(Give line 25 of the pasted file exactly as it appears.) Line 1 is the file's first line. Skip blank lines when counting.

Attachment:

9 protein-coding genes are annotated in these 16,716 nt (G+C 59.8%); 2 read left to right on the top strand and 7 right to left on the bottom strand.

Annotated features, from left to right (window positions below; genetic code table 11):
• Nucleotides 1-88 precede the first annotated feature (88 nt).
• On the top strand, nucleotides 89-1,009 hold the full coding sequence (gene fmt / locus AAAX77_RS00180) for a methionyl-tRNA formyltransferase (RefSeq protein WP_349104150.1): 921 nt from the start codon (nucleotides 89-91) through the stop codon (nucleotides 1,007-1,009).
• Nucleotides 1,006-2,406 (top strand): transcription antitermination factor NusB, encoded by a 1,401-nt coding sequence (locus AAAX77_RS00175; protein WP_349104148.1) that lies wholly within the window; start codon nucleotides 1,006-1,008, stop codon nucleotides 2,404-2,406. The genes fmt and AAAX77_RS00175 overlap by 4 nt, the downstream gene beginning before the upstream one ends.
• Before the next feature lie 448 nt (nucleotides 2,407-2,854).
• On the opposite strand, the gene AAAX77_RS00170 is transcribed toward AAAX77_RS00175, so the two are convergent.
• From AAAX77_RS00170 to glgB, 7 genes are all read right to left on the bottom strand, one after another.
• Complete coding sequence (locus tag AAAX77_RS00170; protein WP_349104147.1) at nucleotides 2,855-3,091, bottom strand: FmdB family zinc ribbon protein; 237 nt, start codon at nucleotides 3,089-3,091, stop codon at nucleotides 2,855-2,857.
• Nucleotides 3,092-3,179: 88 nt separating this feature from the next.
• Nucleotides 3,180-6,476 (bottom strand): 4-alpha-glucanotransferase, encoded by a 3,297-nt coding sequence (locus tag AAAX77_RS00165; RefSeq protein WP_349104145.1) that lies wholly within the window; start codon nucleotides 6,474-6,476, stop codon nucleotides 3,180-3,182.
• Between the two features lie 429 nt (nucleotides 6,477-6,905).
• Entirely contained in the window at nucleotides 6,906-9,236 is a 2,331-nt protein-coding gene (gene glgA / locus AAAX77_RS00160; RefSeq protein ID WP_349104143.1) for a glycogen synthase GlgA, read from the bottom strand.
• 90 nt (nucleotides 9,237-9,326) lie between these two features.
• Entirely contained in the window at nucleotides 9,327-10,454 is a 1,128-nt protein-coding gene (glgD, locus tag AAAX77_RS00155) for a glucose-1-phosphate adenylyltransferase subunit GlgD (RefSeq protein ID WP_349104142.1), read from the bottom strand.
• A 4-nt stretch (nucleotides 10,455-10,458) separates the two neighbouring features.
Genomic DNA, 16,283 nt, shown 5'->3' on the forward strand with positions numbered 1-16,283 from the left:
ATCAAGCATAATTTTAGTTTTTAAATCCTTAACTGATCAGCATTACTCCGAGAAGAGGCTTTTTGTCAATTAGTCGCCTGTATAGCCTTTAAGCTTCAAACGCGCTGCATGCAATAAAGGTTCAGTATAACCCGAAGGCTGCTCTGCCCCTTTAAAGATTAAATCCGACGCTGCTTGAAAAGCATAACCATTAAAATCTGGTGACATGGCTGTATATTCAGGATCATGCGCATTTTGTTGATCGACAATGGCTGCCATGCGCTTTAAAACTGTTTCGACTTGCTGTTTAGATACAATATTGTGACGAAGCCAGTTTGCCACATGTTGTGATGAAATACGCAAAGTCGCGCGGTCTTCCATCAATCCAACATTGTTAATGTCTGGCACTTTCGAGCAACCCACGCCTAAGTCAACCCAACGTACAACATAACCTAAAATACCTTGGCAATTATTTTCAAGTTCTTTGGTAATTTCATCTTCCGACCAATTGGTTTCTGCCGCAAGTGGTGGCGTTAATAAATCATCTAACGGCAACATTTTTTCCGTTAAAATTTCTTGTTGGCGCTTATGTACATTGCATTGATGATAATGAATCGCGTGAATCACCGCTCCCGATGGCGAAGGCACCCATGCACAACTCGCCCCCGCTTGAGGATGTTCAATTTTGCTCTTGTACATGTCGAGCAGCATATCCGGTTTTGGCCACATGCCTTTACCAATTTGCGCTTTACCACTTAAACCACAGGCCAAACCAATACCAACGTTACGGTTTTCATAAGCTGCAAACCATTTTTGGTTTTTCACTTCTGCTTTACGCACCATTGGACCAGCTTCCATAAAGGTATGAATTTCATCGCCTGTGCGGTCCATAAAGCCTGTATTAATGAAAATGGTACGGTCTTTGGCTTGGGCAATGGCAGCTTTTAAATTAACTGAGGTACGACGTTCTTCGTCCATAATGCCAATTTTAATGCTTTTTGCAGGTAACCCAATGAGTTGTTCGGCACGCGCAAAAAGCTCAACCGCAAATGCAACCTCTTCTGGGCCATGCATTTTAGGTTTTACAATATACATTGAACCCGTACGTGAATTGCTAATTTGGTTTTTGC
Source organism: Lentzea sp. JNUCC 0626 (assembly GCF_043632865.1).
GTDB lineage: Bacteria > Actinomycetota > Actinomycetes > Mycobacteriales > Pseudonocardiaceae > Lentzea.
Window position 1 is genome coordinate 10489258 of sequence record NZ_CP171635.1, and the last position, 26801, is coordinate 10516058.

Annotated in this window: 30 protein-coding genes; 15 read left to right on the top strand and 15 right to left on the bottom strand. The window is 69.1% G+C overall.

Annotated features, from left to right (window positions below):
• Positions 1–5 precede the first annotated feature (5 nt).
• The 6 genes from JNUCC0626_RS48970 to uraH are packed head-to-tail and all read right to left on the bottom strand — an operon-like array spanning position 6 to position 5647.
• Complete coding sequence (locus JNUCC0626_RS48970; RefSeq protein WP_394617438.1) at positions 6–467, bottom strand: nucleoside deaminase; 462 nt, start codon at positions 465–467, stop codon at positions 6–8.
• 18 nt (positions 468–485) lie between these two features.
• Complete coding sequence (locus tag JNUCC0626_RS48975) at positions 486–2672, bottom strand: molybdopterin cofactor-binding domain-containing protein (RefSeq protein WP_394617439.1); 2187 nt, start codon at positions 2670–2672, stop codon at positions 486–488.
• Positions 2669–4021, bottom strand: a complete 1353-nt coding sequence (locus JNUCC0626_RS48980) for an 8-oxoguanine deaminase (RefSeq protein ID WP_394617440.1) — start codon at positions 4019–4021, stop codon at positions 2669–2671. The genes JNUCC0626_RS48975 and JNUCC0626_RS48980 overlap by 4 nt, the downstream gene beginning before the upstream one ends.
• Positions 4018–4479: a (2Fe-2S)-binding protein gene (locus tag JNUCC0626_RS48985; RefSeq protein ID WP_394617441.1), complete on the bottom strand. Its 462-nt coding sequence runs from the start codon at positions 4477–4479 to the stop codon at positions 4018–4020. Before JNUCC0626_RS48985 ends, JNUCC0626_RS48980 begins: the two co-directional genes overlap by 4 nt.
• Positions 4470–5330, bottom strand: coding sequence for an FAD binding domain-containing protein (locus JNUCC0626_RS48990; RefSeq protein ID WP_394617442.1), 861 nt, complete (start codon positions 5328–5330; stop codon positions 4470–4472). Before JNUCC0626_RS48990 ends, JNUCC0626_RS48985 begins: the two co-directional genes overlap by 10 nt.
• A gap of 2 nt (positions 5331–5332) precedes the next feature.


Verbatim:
• The 6 genes from JNUCC0626_RS48970 to uraH are packed head-to-tail and all read right to left on the bottom strand — an operon-like array spanning position 6 to position 5647.